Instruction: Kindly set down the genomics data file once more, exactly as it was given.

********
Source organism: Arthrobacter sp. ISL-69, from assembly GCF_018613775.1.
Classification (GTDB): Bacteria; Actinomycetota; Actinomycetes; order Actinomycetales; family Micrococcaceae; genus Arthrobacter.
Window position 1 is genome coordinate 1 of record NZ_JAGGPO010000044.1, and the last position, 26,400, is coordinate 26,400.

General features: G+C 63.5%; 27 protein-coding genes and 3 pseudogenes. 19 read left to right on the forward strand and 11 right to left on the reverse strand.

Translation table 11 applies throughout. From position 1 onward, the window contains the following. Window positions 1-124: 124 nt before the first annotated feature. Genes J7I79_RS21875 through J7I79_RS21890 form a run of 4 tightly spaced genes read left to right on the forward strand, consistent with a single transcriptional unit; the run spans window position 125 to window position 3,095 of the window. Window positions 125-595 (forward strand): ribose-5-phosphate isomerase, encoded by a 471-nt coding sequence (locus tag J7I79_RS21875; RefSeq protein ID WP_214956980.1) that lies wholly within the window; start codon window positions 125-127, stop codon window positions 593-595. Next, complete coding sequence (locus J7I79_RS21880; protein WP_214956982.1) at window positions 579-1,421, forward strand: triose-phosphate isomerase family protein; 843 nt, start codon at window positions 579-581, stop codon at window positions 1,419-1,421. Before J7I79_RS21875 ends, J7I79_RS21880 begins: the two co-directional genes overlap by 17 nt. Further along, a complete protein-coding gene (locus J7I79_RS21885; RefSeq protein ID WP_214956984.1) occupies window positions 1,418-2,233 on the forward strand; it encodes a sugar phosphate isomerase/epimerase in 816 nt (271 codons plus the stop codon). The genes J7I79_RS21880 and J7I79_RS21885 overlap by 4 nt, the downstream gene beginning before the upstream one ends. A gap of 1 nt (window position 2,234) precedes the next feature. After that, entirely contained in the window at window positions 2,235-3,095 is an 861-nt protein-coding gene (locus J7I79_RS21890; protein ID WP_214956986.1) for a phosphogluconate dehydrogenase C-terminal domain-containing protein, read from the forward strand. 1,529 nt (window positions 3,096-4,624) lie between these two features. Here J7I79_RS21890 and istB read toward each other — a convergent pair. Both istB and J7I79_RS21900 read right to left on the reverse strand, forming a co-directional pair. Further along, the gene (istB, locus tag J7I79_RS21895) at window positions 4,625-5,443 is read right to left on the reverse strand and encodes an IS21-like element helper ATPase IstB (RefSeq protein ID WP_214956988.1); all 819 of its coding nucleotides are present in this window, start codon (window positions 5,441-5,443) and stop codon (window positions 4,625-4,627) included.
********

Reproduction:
Source organism: Arthrobacter sp. ISL-69, from assembly GCF_018613775.1.
Classification (GTDB): Bacteria; Actinomycetota; Actinomycetes; order Actinomycetales; family Micrococcaceae; genus Arthrobacter.
Window position 1 is genome coordinate 1 of record NZ_JAGGPO010000044.1, and the last position, 26,400, is coordinate 26,400.

General features: G+C 63.5%; 27 protein-coding genes and 3 pseudogenes. 19 read left to right on the forward strand and 11 right to left on the reverse strand.

Translation table 11 applies throughout. From position 1 onward, the window contains the following. Window positions 1-124: 124 nt before the first annotated feature. Genes J7I79_RS21875 through J7I79_RS21890 form a run of 4 tightly spaced genes read left to right on the forward strand, consistent with a single transcriptional unit; the run spans window position 125 to window position 3,095 of the window. Window positions 125-595 (forward strand): ribose-5-phosphate isomerase, encoded by a 471-nt coding sequence (locus tag J7I79_RS21875; RefSeq protein ID WP_214956980.1) that lies wholly within the window; start codon window positions 125-127, stop codon window positions 593-595. Next, complete coding sequence (locus J7I79_RS21880; protein WP_214956982.1) at window positions 579-1,421, forward strand: triose-phosphate isomerase family protein; 843 nt, start codon at window positions 579-581, stop codon at window positions 1,419-1,421. Before J7I79_RS21875 ends, J7I79_RS21880 begins: the two co-directional genes overlap by 17 nt. Further along, a complete protein-coding gene (locus J7I79_RS21885; RefSeq protein ID WP_214956984.1) occupies window positions 1,418-2,233 on the forward strand; it encodes a sugar phosphate isomerase/epimerase in 816 nt (271 codons plus the stop codon). The genes J7I79_RS21880 and J7I79_RS21885 overlap by 4 nt, the downstream gene beginning before the upstream one ends. A gap of 1 nt (window position 2,234) precedes the next feature. After that, entirely contained in the window at window positions 2,235-3,095 is an 861-nt protein-coding gene (locus J7I79_RS21890; protein ID WP_214956986.1) for a phosphogluconate dehydrogenase C-terminal domain-containing protein, read from the forward strand. 1,529 nt (window positions 3,096-4,624) lie between these two features. Here J7I79_RS21890 and istB read toward each other — a convergent pair. Both istB and J7I79_RS21900 read right to left on the reverse strand, forming a co-directional pair. Further along, the gene (istB, locus tag J7I79_RS21895) at window positions 4,625-5,443 is read right to left on the reverse strand and encodes an IS21-like element helper ATPase IstB (RefSeq protein ID WP_214956988.1); all 819 of its coding nucleotides are present in this window, start codon (window positions 5,441-5,443) and stop codon (window positions 4,625-4,627) included.